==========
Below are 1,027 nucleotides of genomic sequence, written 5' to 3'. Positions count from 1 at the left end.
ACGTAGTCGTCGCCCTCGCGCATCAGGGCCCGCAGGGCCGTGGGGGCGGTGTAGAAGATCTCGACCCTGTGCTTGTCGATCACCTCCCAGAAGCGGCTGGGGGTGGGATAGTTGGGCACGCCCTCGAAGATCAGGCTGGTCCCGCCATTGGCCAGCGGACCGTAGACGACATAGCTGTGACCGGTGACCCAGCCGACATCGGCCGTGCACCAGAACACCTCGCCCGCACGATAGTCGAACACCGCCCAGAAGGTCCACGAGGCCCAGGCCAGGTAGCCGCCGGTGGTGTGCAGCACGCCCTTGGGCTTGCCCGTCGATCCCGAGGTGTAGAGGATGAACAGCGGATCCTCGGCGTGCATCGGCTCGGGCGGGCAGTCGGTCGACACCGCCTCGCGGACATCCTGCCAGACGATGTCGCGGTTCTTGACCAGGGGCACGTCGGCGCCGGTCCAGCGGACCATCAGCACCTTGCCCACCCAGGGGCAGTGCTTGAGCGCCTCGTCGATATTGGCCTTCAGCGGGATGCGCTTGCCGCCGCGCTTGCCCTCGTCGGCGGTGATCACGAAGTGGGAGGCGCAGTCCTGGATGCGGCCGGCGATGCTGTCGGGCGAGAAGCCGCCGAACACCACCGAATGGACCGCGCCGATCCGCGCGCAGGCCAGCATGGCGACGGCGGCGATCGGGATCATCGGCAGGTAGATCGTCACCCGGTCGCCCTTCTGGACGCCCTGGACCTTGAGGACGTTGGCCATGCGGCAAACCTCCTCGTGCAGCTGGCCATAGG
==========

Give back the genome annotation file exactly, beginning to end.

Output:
Below are 1,027 nucleotides of genomic sequence, written 5' to 3'. Positions count from 1 at the left end.
ACGTAGTCGTCGCCCTCGCGCATCAGGGCCCGCAGGGCCGTGGGGGCGGTGTAGAAGATCTCGACCCTGTGCTTGTCGATCACCTCCCAGAAGCGGCTGGGGGTGGGATAGTTGGGCACGCCCTCGAAGATCAGGCTGGTCCCGCCATTGGCCAGCGGACCGTAGACGACATAGCTGTGACCGGTGACCCAGCCGACATCGGCCGTGCACCAGAACACCTCGCCCGCACGATAGTCGAACACCGCCCAGAAGGTCCACGAGGCCCAGGCCAGGTAGCCGCCGGTGGTGTGCAGCACGCCCTTGGGCTTGCCCGTCGATCCCGAGGTGTAGAGGATGAACAGCGGATCCTCGGCGTGCATCGGCTCGGGCGGGCAGTCGGTCGACACCGCCTCGCGGACATCCTGCCAGACGATGTCGCGGTTCTTGACCAGGGGCACGTCGGCGCCGGTCCAGCGGACCATCAGCACCTTGCCCACCCAGGGGCAGTGCTTGAGCGCCTCGTCGATATTGGCCTTCAGCGGGATGCGCTTGCCGCCGCGCTTGCCCTCGTCGGCGGTGATCACGAAGTGGGAGGCGCAGTCCTGGATGCGGCCGGCGATGCTGTCGGGCGAGAAGCCGCCGAACACCACCGAATGGACCGCGCCGATCCGCGCGCAGGCCAGCATGGCGACGGCGGCGATCGGGATCATCGGCAGGTAGATCGTCACCCGGTCGCCCTTCTGGACGCCCTGGACCTTGAGGACGTTGGCCATGCGGCAAACCTCCTCGTGCAGCTGGCCATAGG